We note initially that the Code does not reach non-judicial employees, such as other members of the task force. However, judges must withdraw from participation in the task force if the non-judicial members use the prestige of judicial office in conducting the fund-raising activities.

The fact that the Judicial Council's name is associated with the task force does not automatically indicate that the prestige of the judicial office would be involved in fund-raising by task force members. To find otherwise would prohibit judicial committees, and the judiciary itself, from seeking government grants. See New York Advisory Committee on Judicial Ethics, Opinion 88-94 (determining that seeking grants is considered fund-raising). The fact that judicial organizations may solicit funds, even though individual judges can not, was implicitly supported by the Kansas Judicial Ethics Advisory Panel in Opinion JE-1. The Panel addressed whether a judge could solicit funds for the National Judges Education Association and Research Foundation, Inc. The Panel held that the judge could not personally solicit funds, but the Panel found that the judge could be associated with the organization even though it would conduct fund-raising. The Panel stated that "merely being an officer of the organization . . . is not to be considered as using the prestige of his office for gaining donations for the organization."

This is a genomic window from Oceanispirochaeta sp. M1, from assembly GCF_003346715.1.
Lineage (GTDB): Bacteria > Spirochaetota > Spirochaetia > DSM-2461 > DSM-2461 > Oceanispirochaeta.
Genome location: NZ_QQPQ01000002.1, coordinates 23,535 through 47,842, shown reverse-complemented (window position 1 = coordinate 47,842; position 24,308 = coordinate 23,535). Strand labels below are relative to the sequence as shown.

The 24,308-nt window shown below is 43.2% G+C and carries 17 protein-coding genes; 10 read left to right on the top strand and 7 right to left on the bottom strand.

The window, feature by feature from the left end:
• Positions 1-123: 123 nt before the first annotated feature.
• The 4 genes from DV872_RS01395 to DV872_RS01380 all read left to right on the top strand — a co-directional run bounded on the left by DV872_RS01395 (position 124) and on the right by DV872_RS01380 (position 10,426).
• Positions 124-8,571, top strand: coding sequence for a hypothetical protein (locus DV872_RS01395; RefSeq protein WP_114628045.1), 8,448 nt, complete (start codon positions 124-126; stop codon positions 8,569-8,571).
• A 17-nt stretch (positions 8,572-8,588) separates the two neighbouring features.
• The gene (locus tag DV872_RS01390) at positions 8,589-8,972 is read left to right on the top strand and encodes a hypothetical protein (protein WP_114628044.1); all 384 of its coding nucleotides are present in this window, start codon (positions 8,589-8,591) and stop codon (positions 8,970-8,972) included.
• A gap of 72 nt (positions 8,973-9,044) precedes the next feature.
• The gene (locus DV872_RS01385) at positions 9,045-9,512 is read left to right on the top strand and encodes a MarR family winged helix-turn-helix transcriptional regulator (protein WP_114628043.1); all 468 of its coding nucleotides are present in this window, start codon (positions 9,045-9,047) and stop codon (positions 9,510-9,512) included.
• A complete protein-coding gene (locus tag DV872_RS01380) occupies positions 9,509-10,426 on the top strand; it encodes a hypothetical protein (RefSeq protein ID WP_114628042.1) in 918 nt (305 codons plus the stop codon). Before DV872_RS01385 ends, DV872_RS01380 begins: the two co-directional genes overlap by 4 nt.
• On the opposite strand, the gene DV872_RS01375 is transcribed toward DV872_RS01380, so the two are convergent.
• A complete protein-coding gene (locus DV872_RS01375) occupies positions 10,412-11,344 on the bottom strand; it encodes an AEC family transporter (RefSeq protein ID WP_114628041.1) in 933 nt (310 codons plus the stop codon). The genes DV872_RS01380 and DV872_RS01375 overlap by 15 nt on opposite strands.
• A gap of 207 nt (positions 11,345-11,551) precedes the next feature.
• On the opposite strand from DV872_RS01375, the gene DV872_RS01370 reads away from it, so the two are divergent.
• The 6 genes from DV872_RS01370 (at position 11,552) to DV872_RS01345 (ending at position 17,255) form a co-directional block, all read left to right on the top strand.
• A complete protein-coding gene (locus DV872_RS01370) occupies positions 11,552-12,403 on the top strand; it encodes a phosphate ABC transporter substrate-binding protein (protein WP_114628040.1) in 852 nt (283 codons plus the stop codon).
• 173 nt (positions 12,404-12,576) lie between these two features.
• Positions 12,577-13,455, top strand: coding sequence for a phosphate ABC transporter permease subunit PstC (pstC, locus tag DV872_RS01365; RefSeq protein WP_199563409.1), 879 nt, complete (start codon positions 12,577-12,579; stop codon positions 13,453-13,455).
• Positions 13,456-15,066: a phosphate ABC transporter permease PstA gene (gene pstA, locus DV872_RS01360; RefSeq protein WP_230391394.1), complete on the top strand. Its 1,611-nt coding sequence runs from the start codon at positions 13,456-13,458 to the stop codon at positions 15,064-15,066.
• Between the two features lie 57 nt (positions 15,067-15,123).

The Committee recognizes that the executive and legislative branches often organize committees, which have judges as members, devoted to the law and the administration of justice. These committees are free to fund-raise as long as judges are not actively involved in the fund-raising efforts. It would be ironic to allow those branches of government to seek funds for their efforts while applying a blanket prohibition against the judiciary, which is the branch most directly concerned with law and the administration of justice, from funding its efforts.